The Reckoning, 06-14-04
We don’t normally go out to movies on a Monday night, except when we don’t have any other chance to catch one we want to see. We were intrigued by the write-ups on “The Reckoning,” an independent feature starring Paul Bettany (Gladiator, Master and Commander) as a priest on the run from his own transgressions who takes up with a small troupe of traveling actors, under the leadership of Willem Dafoe. They stop in a small town, troubled by the murder of a boy, and the trial and conviction of a mute woman for a crime. They investigate the crime, intending to create a new play from the story. New plays themselves are a bone of contention: the repertoire has heretofore been limited to familiar, sacred subjects, such as “The Fall of Adam.” Their attempt to reconstruct the crime convinces them that the condemned woman could not have done it, and Nicholas’ (Bettany) awareness of his own sin drives him to lay the crime at the feet of the true perpetrator despite the cost.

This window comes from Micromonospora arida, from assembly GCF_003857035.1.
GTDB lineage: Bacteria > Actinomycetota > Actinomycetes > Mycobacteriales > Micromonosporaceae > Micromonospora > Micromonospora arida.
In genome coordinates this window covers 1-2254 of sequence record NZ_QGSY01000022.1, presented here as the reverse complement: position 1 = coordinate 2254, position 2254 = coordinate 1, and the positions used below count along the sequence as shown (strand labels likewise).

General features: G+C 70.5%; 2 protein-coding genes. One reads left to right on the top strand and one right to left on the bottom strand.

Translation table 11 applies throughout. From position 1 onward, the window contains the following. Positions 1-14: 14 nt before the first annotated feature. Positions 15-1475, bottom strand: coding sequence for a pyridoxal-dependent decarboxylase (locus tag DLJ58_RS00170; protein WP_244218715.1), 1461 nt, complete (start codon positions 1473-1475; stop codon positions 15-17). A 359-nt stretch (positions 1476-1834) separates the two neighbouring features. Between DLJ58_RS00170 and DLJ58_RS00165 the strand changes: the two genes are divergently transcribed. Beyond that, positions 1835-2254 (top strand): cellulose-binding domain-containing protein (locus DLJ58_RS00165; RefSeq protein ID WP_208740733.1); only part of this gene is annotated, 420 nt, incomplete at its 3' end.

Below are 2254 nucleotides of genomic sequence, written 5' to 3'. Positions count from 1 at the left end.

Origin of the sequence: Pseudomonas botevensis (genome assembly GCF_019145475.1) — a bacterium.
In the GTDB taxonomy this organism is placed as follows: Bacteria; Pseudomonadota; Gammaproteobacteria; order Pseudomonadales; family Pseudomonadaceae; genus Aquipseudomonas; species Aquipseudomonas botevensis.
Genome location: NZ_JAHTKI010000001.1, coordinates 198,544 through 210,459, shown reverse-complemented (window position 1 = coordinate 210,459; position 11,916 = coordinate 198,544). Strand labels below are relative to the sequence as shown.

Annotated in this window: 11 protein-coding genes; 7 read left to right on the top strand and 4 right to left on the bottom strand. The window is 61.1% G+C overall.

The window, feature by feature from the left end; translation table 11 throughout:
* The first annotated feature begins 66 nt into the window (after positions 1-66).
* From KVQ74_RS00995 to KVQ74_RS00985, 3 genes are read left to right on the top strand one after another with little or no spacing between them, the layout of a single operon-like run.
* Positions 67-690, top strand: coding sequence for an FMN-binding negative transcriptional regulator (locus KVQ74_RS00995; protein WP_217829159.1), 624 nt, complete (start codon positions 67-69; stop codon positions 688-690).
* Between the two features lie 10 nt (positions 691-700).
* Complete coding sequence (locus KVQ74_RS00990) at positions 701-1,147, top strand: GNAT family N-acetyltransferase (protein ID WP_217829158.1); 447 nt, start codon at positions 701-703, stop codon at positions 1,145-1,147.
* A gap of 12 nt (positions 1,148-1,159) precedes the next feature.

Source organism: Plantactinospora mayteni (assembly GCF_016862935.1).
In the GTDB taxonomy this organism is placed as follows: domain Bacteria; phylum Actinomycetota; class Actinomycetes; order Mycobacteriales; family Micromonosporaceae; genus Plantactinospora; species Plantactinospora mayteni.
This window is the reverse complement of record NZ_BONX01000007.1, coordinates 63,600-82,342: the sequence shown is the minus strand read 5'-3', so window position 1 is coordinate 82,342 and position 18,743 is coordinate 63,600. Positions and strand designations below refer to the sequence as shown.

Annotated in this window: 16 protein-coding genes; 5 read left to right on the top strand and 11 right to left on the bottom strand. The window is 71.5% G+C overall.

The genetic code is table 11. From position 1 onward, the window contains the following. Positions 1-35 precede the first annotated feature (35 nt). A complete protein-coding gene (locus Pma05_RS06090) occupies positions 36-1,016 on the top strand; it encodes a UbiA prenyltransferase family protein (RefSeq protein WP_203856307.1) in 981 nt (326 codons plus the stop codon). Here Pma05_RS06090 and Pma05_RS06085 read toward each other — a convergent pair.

The film is very beautifully photographed, although frequently they are pictures of ugliness. The relatively pristine early winter countryside is contrasted with the squalor of the town. The people are so ingrainedly dirty that one expects a Monty-Pythonesque comment when someone shows up who appears clean. (Ironically, the actors, who must wash their faces to remove make-up, appear cleaner than the townspeople although they can only afford to sleep in the inn’s stable.) Very good performances by Bettany, Dafoe, and the whole cast. My only objection, other than to the perhaps excessive dirt, is one death scene that lasted a bit too long for my taste. Minimal gore, though--.
A very good, though grim, film. One knows that, in 1340, no matter how justified, peasants bucking the powers that be are not going to have an easy or happy time of it.